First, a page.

Israel Agrees in Principal to Participate in Peace Conference Due Dec. 18 in Geneva
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Israel Agrees in Principal to Participate in Peace Conference Due Dec. 18 in Geneva

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The Government announced officially today that Israel would agree in principle to participate in a Middle East peace conference proposed by U.S. Secretary of State Henry A. Kissinger, to open in Geneva Dec. 18. The Cabinet, at its regular weekly session, issued this statement and added the government would wait for an official invitation before giving its final consent to joining the talks. It was understood that the final decision to go to Geneva will depend on what form the peace talks would take and what nations would participate in them. Today’s announcement was understood to be the first time the Dec. 18 date was mentioned as the opening date for a peace conference-But it was understood by the Cabinet that no substantive negotiations would take place before the elections. A Cabinet source said today that the proposed participants were Israel, Egypt, Jordan and Syria and the two sponsors, the U.S. and Soviet Union, with UN Secretary General Kurt Waldheim attending as an observer. That line-up, as envisioned by the U.S., was apparently conveyed to Foreign Minister Abba Eban at his meeting with Kissinger in Washington last week.

(In Algiers, where Arab leaders began arriving this weekend for a summit conference starting tomorrow, Egyptian Foreign Minister Ismail Fahmi stated that Egypt will “of course attend the talks.” He told newsmen that Egypt has “always said it is seeking a peaceful settlement of the Middle East crisis.” There was no immediate indication as to the reactions by Jordan and Syria to Israel’s announcement.)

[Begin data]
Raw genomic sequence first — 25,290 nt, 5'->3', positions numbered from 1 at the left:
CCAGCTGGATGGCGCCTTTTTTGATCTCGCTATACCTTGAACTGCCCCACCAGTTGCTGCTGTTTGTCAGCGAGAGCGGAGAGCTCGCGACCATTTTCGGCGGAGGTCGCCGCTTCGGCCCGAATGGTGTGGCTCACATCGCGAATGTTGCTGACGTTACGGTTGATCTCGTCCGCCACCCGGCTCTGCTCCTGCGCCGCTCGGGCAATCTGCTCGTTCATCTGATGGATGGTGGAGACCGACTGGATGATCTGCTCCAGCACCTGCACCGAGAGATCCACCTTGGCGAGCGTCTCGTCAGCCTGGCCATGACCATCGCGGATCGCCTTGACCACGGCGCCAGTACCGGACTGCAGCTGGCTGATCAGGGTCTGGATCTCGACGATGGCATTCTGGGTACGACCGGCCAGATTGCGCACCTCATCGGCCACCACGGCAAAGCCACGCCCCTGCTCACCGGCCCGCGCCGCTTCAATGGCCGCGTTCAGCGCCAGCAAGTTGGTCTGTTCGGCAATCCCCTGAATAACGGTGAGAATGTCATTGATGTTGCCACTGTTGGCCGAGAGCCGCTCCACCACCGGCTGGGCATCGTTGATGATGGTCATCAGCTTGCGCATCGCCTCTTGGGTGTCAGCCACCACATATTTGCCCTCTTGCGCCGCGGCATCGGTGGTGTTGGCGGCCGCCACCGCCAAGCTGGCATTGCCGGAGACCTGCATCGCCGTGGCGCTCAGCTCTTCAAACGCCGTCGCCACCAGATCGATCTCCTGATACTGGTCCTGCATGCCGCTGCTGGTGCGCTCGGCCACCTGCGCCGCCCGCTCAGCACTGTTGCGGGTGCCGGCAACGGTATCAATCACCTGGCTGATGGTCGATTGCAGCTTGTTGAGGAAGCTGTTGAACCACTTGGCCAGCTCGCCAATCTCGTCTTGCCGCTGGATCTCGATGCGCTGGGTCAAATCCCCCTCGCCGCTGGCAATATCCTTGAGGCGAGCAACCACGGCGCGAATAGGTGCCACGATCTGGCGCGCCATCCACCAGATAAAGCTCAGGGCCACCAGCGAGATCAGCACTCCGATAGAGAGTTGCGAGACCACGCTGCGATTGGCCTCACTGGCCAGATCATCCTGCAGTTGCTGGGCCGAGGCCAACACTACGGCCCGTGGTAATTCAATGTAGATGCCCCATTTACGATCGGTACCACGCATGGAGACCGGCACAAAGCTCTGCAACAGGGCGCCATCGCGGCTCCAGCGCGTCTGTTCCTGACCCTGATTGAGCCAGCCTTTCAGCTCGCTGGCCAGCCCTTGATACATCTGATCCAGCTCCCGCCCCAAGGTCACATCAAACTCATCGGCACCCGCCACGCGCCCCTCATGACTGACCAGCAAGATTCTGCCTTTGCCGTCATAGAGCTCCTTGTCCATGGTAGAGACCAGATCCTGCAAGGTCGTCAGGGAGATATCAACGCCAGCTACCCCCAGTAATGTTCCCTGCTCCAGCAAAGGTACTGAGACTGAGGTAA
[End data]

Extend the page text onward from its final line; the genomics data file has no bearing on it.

Returning from the U.S. last Friday, Eban said the Nixon Administration and Kissinger were aware that Israel will hold its general elections Dec. 31. He said they were also aware that the present Israeli government cannot make any commitments before the elections. But the U.S. is of the opinion that opening peace negotiations in mid-Dec. had advantages that many influence the international atmosphere, Eban said. The Foreign Minister said Israel should not go to the peace table with undue haste but neither should it drag its feet. Too long a time should not elapse between the cease-fire and a peace conference, he said.

Eban indicated that Israel would not enter negotiations with Syria until the latter returns Israeli POWs. Deputy Premier Yigal Allon hinted recently that Israel would expect Russia to resume diplomatic relations with Israel before it could claim any role at the mideast peace talks. Other Israeli spokesmen have ruled out participation by Britain and France. Today’s Cabinet meeting was attended by Chief of Staff Gen. David Elazar and by Gen. Aharon Yariv, the chief Israeli negotiator in the cease-fire talks with Egypt. The Cabinet was briefed by Eban and by Finance Minister Pinhas Sapir who returned today from a Latin American visit.

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